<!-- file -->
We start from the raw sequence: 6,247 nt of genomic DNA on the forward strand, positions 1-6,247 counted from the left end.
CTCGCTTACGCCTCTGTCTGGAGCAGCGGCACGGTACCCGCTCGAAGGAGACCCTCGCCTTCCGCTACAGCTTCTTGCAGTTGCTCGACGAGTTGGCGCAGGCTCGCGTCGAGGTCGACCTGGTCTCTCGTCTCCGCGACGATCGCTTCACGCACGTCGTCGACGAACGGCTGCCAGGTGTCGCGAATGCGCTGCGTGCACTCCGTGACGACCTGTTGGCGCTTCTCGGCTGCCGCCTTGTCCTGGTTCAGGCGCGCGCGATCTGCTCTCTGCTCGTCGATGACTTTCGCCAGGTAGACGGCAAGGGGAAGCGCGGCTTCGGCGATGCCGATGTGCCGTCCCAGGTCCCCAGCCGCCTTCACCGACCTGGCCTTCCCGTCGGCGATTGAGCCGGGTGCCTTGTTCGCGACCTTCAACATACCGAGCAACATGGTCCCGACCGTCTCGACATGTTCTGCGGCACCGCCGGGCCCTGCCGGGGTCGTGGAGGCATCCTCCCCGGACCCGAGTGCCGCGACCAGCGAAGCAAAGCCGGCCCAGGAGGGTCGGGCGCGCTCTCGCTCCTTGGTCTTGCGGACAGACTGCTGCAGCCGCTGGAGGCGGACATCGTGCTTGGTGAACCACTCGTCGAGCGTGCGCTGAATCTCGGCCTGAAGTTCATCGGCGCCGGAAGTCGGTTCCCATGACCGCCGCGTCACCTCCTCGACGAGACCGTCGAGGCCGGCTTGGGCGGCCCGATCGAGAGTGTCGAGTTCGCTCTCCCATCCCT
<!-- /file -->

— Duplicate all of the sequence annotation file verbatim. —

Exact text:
We start from the raw sequence: 6,247 nt of genomic DNA on the forward strand, positions 1-6,247 counted from the left end.
CTCGCTTACGCCTCTGTCTGGAGCAGCGGCACGGTACCCGCTCGAAGGAGACCCTCGCCTTCCGCTACAGCTTCTTGCAGTTGCTCGACGAGTTGGCGCAGGCTCGCGTCGAGGTCGACCTGGTCTCTCGTCTCCGCGACGATCGCTTCACGCACGTCGTCGACGAACGGCTGCCAGGTGTCGCGAATGCGCTGCGTGCACTCCGTGACGACCTGTTGGCGCTTCTCGGCTGCCGCCTTGTCCTGGTTCAGGCGCGCGCGATCTGCTCTCTGCTCGTCGATGACTTTCGCCAGGTAGACGGCAAGGGGAAGCGCGGCTTCGGCGATGCCGATGTGCCGTCCCAGGTCCCCAGCCGCCTTCACCGACCTGGCCTTCCCGTCGGCGATTGAGCCGGGTGCCTTGTTCGCGACCTTCAACATACCGAGCAACATGGTCCCGACCGTCTCGACATGTTCTGCGGCACCGCCGGGCCCTGCCGGGGTCGTGGAGGCATCCTCCCCGGACCCGAGTGCCGCGACCAGCGAAGCAAAGCCGGCCCAGGAGGGTCGGGCGCGCTCTCGCTCCTTGGTCTTGCGGACAGACTGCTGCAGCCGCTGGAGGCGGACATCGTGCTTGGTGAACCACTCGTCGAGCGTGCGCTGAATCTCGGCCTGAAGTTCATCGGCGCCGGAAGTCGGTTCCCATGACCGCCGCGTCACCTCCTCGACGAGACCGTCGAGGCCGGCTTGGGCGGCCCGATCGAGAGTGTCGAGTTCGCTCTCCCATCCCT